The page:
Imagine you have been given a new computer: it’s a top of the range machine with incredible capacity and state-of-the-art technology. You use this computer simply to write some Word documents and to send emails: perhaps you use about 2% of the capacity of your new computer. 98% of the capacity of this computer is unused. We would see that as a waste, wouldn’t we?
This new computer is a little like a human being in yogic thought: we have an extraordinary latent potential that simply isn’t being used. How do we access this potential? We practise yoga!
Yoga is a journey that begins with the self and travels out across the self and returns to the self: it is a tool for really coming to know ourselves. It has been referred to as an ‘adventure in consciousness’ which means that we challenge ourselves to explore our mental and physical capabilities or, to use our analogy, to see the scope of what our new computer can do. At root, yoga is a physical discipline: we move the body and bring internal toning. There are many ‘branches’ of yoga and common tools are found amongst them such as: asanas (postures), pranayam (breathing techniques), mudras (hand positions), meditations and mantras (sound vibrations). The physical practice of yoga brings tone and vitality to the body, and harmony and clarity to the mind; the discipline of regular practice brings physical and mental strength. But yoga, if we so choose, can bring us so much more than physical and mental vitality; it is an ancient spiritual technology, a lifestyle and sacred pathway. We can access and benefit from yoga at any level we choose.
There are many forms of yoga: Kundalini is one of them. ‘Yoga’ means to yoke or to unite: this means that yoga is a practice that aims to unite the individual with their greatest potential, their true self. Some people may call that potential the ‘soul’; others may call it ‘God’. In essence, yoga practice enables you to establish balance between your body, your mind and your soul. Kundalini Yoga is one form within the yoga family: it differs from other forms of yoga in that it combines several aspects: pranayam (breathing techniques): asanas (body postures): mantras (sound vibrations): mudras (hand positions): bandhas (body locks): meditation (mental focus): and relaxation. These aspects bring a sense of deep well-being and peace to the mind and give strength to the immune system, vital glands, a strong nervous system and an awareness of the impact of our habits.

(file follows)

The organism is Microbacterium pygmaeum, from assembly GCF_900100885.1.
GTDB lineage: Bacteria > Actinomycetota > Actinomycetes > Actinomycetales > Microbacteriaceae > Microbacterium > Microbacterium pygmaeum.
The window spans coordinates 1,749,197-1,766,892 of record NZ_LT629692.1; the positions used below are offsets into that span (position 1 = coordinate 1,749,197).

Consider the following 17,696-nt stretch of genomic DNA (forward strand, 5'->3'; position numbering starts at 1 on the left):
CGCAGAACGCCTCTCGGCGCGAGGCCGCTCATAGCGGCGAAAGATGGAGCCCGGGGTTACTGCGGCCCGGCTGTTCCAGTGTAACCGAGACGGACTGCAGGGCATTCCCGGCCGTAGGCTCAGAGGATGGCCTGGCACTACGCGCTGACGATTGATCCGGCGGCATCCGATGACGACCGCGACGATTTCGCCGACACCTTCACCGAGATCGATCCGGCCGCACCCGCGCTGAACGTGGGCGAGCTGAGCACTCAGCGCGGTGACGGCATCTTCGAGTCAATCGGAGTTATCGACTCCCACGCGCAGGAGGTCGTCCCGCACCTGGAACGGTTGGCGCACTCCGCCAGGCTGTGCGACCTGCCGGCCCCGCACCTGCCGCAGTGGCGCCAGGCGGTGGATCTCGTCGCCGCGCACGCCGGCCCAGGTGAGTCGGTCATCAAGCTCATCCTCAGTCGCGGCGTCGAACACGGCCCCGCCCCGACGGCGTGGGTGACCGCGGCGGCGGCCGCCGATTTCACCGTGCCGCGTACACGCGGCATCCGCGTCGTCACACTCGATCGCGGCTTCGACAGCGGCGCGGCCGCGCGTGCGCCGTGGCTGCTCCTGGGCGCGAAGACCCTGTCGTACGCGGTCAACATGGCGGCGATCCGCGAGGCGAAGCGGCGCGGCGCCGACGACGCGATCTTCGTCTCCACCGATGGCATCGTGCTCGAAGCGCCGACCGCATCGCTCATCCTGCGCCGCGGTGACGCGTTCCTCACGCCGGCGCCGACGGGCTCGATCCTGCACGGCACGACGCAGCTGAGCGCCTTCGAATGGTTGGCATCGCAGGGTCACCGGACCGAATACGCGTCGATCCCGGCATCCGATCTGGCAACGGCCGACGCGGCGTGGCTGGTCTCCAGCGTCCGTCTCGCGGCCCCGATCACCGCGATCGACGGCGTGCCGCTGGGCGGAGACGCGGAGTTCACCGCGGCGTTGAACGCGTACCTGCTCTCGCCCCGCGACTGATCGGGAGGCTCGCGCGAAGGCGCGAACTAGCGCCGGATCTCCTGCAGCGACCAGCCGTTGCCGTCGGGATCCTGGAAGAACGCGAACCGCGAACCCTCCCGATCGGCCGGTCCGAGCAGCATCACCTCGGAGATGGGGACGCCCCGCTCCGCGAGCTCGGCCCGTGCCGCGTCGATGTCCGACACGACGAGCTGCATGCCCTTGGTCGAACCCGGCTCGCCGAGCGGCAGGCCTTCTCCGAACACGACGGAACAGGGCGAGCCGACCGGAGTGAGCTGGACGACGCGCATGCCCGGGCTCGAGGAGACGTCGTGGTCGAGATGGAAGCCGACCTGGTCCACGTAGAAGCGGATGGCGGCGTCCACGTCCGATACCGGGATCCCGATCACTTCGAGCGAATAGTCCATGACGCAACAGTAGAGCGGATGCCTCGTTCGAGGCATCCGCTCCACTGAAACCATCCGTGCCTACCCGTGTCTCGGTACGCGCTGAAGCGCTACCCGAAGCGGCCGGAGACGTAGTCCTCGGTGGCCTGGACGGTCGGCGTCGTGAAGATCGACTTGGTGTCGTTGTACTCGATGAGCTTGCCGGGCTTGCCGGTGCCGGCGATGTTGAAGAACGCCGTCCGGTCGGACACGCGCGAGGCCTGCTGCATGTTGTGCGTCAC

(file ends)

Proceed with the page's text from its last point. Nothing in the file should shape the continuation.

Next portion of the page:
Kundalini Yoga can be done by anyone: it is not dependent on super-flexibility! Kundalini Yoga can be taught to both children and adults. Kundalini Yoga is beneficial to people of all levels and abilities. In terms of illness or poor health, it is not an illness-based yoga and is not designed as a system to cure anything, although it does have enormous therapeutic benefits.
Kundalini is called the yoga of self-initiation: this means that throughout your practice you are the one who is responsible for your own body.
The onus, in all yogic practice, in on the individual and how we are feeling at any given time: our yoga sensitizes us to the needs of our bodies and the stirrings of our deeper natures. It is not competitive: it teaches us to listen to the quiet language of the body; to identify and address our emotional needs; to align our lives with the things we come to see as being important to us and to let go of the things that do not serve us. In short, it helps us to take our power back.
Let us return to the analogy of our new state-of-the-art computer that we simply aren’t using fully: the same principle is at work in Kundalini Yoga. The word Kundalini comes from the stem ‘kundal’ – ‘the curl of the hair of the beloved’ or ‘coil’ and it refers to energy- Kundalini energy- that is dormant and coiled at the base of the spine. This energy source is very potent and is like the amazing technologies available on our new computer! We have it built into our system but we aren’t accessing or using it fully: we do have kundalini energy circulating in our systems already, but there is a vast reservoir of this untapped energy stored under the fourth vertebra of the spinal column. Kundalini Yoga begins to awaken this energy in a very structured and methodical way with the intention of making that vital energy available to us in our daily life, as busy people with children, homes to run, businesses and so on. Biologically speaking, the energy is drawn up the spinal column and to the top of the skull where it activates the secretion of the pineal gland, which, in turn, controls the projection of every cell in our bodies.
If we began to access and use the incredible software and technologies on our new computer, our working patterns on the computer would change. We might find faster and better ways to process our word documents; we would find new shortcuts and systems for doing old tasks; in short, we would begin to change the old habits and patterns of our computer work and replace them with new and more efficient ones. We might even stop using certain programmes altogether as they no longer serve us. The same is true as we practice Kundalini Yoga: as we journey out across ourselves, so to speak, we begin to find new ways of being; different ways of thinking; patterns that once served us are abandoned; we change and begin to strip away parts of ourselves and our lives that have become redundant. We begin to activate our latent potential and to get to the core of who we truly are.
Kundalini Yoga is a journey that begins with the self and travels out across the self and returns to the self: it is a tool for really coming to know ourselves.